Innovation for tackling grand challenges : Cleantech industry dynamics and regional context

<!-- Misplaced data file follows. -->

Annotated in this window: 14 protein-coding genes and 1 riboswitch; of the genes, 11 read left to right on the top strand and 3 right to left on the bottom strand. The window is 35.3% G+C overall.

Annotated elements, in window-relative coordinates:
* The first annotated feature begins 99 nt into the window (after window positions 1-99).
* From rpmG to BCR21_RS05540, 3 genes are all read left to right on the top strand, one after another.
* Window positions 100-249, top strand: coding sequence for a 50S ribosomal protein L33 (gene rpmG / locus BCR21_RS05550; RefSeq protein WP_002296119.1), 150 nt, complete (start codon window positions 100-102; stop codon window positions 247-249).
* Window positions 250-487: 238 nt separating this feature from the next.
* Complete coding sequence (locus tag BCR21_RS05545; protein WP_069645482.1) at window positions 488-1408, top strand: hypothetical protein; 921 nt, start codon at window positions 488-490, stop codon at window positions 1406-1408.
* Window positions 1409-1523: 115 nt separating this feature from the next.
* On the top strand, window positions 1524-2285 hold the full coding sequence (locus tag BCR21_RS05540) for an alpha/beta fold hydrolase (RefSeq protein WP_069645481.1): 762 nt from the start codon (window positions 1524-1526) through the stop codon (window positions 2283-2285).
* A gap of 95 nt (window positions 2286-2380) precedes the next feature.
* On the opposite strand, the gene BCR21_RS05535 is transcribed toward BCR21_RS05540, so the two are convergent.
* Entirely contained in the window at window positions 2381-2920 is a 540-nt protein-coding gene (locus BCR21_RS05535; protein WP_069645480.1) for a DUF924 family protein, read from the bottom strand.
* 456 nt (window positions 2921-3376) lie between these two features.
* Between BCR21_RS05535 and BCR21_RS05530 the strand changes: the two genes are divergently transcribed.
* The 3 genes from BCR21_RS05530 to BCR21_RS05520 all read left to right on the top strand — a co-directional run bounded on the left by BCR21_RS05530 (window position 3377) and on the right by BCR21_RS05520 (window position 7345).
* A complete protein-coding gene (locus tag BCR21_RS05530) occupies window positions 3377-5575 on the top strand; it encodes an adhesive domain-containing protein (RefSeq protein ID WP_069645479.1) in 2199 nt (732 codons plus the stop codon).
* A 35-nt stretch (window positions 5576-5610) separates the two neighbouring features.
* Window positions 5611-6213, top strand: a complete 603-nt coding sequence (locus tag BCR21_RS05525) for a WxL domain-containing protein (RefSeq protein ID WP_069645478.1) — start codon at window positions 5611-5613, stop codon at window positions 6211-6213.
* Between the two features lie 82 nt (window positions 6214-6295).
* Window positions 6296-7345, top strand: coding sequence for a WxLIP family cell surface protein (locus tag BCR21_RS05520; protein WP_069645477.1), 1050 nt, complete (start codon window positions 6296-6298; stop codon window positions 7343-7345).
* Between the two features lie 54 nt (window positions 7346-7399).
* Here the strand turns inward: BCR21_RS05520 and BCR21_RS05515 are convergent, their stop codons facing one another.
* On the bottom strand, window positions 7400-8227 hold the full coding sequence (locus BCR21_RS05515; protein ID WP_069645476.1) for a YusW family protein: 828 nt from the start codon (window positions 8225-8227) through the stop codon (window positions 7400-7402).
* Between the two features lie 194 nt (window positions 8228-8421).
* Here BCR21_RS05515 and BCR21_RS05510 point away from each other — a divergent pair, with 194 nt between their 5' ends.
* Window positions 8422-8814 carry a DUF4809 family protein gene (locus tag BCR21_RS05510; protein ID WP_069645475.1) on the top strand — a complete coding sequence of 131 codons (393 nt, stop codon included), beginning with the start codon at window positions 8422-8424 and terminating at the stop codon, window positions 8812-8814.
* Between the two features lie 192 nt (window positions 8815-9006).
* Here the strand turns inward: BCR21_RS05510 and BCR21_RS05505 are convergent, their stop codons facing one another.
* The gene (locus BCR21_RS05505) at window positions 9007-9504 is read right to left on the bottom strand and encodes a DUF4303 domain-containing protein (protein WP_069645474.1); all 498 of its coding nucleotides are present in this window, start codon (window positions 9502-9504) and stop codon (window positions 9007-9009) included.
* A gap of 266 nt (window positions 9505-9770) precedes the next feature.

Abstract: Grand challenges such as climate change put focus away from innovations and innovation policy as engines of economic growth towards fulfilling societal goals and sighting sustainable development. The literature on the geography of innovation has provided valuable insights on innovation activities of firms and industries and how they are positively influenced by co-location. In particular, short geographical distances have been found to facilitate trust, knowledge exchange and interactive learning processes that favour innovation. Innovation activities that address grand challenges have however gained surprisingly little attention in the discipline. This PhD thesis addresses this shortcoming and studies how and why change processes of industries towards more environmentally friendly modes in regions occur – or not occur. In other words, it engages in the question how such industry dynamics are enabled and/or constrained by regional context conditions. Consequently, it also puts central focus on the role, respectively possibilities and limitations of regional innovation policy to support desirable transformation processes. Its theoretical objective is to make a step towards a more coherent conceptual framework in the literature on economic geography regarding how to tackle grand challenges. The dissertation takes a regional innovation system perspective which is complemented by insights from the literature on socio-technical transitions.The development of a bio-based economy which draws on renewable resources from biomass possesses a key role in addressing grand challenges. Empirically, the dissertation studies industries in three different Swedish regions and their undertaking to increasingly, respectively more efficiently use biomass as raw material. The research design is informed by a critical realist perspective and draws largely on qualitative research methods. This PhD thesis spans four articles that are published in or submitted to peer-reviewed journals. The articles are preceded by an introductory chapter which provides the overall theoretical background and framing, the research design and central findings of the dissertation.